RIT student earns Intel Award for female, underrepresented game design students at international Game Developers Conference

Juliann Internicola will network, meet one-on-one with professional mentor at San Francisco event




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Juliann Internicola, a fourth-year game design and development major from Buffalo, N.Y., has been selected for an Intel Scholars award at the 2016 Game Developers Conference, March 14–18, in San Francisco. GDC is the world’s largest professional gaming industry event of the year.

The Intel Scholars award is presented to female or underrepresented minority students who are assigned to a gaming industry mentor for one-on-one professional development sessions. Scholars are also invited to attend a private diversity reception during the conference to network with other scholars and mentors.

During the conference, Internicola will be paired with her mentor, Kelly Zmak, CEO and founder of Performance Ahead Consulting Group. Zmak is a seasoned game development executive with expertise in studio management and product development. Internicola will also help staff the MAGIC Spell Studios booth at GDC and promote RIT’s programs and student-created games.

Internicola said that she is most looking forward to networking opportunities that will be available throughout the week and she is excited to meet other students with similar interests and experiences.

“This award presents me with an awesome opportunity to connect with industry giants and others who have a wealth of knowledge and who have been in the business for a really long time,” she said. “Although I’m learning a lot in my classes, I know that I can learn so much more on the job. That real-world experience is invaluable.”

According to Intel, “we have found that these mentoring and networking activities can make a substantial impact on the early careers of talented students. In fact, one of last year’s scholars reported that she landed her job through a connection made through our GDC activities.”

Internicola—who only applied to RIT when considering colleges—always wanted to be a game developer and credits her sisters’ game playing for allowing her to realize her career path at a young age.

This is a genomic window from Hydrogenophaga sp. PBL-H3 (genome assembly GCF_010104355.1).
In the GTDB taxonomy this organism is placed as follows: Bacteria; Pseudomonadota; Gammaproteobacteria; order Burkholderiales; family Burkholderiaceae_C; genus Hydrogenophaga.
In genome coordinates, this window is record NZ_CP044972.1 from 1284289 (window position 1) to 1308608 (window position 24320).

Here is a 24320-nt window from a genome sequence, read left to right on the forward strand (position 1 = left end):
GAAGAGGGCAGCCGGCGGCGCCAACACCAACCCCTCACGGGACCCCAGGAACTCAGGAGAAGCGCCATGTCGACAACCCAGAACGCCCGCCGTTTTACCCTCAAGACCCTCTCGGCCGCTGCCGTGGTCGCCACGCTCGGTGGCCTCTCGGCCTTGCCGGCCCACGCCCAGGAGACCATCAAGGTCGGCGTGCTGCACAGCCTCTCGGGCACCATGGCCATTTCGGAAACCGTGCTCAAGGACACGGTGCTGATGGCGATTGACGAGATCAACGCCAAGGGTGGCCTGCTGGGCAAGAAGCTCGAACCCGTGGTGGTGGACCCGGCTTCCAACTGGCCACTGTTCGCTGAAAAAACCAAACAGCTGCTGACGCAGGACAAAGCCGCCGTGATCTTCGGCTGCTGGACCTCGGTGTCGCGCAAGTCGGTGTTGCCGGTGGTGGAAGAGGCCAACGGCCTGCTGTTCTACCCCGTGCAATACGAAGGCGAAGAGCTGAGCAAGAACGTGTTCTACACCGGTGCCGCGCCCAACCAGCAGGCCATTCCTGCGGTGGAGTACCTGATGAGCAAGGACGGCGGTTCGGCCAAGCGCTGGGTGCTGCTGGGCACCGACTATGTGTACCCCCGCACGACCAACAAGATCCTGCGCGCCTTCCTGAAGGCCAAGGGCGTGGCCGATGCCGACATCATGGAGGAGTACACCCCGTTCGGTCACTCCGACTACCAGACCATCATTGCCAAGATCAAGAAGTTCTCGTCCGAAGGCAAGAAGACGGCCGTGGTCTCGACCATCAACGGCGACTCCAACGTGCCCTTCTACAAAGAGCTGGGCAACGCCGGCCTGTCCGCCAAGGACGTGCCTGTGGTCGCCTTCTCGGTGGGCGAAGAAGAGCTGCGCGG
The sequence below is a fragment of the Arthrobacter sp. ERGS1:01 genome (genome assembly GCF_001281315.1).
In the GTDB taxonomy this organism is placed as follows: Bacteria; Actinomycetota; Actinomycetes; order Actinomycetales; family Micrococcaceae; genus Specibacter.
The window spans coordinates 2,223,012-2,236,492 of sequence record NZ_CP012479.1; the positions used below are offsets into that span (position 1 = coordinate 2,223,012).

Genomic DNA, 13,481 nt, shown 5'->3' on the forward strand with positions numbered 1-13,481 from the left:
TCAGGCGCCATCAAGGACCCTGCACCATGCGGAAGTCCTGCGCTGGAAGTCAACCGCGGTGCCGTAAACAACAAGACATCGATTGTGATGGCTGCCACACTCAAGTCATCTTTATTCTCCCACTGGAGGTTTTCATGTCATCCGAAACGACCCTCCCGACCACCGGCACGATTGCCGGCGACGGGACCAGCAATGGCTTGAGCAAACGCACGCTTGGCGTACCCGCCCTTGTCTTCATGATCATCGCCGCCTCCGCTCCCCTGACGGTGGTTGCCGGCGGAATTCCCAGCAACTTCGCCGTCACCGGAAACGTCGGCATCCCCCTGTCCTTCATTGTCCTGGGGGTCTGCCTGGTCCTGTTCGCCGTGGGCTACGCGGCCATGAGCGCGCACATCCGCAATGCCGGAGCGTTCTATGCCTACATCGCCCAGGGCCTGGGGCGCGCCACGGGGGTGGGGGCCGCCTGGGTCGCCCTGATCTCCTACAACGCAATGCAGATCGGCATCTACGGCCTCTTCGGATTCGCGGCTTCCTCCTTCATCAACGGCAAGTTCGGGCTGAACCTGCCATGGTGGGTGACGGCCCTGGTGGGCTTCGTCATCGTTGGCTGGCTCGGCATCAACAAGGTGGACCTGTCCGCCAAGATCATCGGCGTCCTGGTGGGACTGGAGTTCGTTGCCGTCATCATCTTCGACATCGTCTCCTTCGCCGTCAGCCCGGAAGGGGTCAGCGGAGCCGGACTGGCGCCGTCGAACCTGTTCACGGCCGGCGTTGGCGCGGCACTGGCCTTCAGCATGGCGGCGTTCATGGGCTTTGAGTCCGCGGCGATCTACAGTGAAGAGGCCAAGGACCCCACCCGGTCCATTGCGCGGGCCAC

“My sisters would play Super Mario and I would just watch them for hours,” she said. “I never really wanted to play the game myself—I always begged them to play so that I could watch. I was fascinated by their interaction with the game.”

At RIT, Internicola has enjoyed her coursework and has appreciated her professors for including her in research opportunities.

“So many courses and professors have made an impact on my collegiate career,” she added. “They have helped me take my love for playing games and transformed it into a love for creating them.”

Internicola—a student ambassador for RIT’s School of Interactive Games and Media and the Center for Media, Arts, Games, Interaction and Creativity (MAGIC)—is currently conducting research on augmented reality and location-based gaming and is also a producer/programmer on another soon-to-be-announced MAGIC project. When she graduates in December, she hopes to land a job as a technical designer, someone who is able to meld the work of game designers and programmers.

“It’s exciting to be a young woman in this field,” she added. “Sure, there is room for improvement with the integration of diversity in the games industry, but it’s important that we aren’t discouraged or intimidated. Diversity makes us stronger, and it’s those unique points of view that make developing a game even better.”

More than 100 RIT students, faculty, alumni and staff are traveling to San Francisco this week to attend GDC. The conference is a key learning and networking opportunity for both aspiring and professional game developers. Students attending the event will have access to hundreds of lectures, panels, tutorials and discussions by gaming industry leaders. In addition, GDC’s bustling expo floor features recruiters from virtually every major gaming company and provides developers with their first look at emerging industry software and technology.

RIT’s game design and development program was ranked third at the undergraduate level and seventh at the graduate level according to the new 2016 international rankings from The Princeton Review. In 2015, RIT ranked sixth at both levels.